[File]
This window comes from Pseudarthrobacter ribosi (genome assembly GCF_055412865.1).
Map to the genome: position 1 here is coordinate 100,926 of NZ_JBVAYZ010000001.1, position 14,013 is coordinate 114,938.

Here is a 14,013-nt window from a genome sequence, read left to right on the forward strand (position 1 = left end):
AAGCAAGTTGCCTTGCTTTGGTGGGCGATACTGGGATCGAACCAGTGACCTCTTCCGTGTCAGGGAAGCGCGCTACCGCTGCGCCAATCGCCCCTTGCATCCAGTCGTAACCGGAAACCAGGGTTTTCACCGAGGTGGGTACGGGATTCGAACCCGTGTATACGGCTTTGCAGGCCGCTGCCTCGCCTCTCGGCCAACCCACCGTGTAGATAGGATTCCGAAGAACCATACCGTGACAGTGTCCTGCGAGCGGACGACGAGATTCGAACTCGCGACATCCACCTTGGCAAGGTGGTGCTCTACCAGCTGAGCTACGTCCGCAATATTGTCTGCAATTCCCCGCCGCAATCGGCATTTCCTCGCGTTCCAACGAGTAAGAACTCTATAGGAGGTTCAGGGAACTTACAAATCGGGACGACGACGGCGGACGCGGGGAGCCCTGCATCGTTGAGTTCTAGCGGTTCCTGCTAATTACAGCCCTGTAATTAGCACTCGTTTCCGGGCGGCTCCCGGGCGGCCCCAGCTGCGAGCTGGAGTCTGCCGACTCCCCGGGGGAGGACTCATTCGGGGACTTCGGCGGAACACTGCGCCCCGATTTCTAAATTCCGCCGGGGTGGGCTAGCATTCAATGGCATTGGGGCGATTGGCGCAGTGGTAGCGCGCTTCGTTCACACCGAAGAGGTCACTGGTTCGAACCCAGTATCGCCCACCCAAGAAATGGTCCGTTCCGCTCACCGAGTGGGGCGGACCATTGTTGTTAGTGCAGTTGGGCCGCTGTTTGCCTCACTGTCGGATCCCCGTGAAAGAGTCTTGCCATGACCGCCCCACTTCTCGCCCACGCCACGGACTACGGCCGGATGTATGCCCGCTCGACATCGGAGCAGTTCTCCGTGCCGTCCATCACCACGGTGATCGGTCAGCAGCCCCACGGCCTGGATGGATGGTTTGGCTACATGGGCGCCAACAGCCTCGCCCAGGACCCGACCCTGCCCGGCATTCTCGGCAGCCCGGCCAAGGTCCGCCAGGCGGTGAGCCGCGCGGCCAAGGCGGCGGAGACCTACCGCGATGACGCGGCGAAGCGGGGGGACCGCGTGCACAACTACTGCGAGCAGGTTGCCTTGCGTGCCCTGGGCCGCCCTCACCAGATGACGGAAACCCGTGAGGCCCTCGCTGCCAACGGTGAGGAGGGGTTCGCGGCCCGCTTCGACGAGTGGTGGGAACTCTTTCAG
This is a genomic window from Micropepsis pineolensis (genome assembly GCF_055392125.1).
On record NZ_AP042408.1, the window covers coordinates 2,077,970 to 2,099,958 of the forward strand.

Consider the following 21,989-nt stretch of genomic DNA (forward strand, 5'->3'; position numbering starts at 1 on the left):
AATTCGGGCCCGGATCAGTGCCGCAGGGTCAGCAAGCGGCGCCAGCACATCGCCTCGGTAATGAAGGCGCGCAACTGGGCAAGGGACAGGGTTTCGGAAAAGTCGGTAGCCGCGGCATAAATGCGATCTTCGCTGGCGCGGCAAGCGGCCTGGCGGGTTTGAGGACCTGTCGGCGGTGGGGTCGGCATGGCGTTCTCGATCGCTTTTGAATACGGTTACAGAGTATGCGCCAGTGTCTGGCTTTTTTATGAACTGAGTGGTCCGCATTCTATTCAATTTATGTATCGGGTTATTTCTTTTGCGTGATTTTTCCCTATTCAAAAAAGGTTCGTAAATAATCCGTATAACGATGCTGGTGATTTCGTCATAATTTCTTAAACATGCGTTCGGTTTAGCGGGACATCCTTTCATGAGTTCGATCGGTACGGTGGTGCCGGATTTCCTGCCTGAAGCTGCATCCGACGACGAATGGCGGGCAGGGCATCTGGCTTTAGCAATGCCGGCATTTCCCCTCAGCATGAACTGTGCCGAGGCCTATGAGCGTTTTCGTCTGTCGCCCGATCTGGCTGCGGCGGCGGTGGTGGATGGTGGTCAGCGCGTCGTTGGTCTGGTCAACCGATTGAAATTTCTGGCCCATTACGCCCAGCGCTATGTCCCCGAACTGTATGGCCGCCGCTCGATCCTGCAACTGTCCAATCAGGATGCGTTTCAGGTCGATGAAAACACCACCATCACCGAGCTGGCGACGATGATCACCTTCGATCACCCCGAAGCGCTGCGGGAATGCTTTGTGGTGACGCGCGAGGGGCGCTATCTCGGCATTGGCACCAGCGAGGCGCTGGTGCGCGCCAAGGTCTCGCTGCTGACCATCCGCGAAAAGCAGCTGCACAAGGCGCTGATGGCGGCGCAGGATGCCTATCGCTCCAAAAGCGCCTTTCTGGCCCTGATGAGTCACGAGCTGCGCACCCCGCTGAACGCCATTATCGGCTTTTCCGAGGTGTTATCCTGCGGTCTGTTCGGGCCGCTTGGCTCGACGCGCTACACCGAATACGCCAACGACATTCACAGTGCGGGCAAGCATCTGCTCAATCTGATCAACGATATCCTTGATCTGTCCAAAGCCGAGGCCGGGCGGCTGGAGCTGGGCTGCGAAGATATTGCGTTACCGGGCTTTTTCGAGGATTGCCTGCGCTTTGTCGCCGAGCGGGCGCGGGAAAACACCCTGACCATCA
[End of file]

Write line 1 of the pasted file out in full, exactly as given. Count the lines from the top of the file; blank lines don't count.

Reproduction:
This window comes from Pseudarthrobacter ribosi (genome assembly GCF_055412865.1).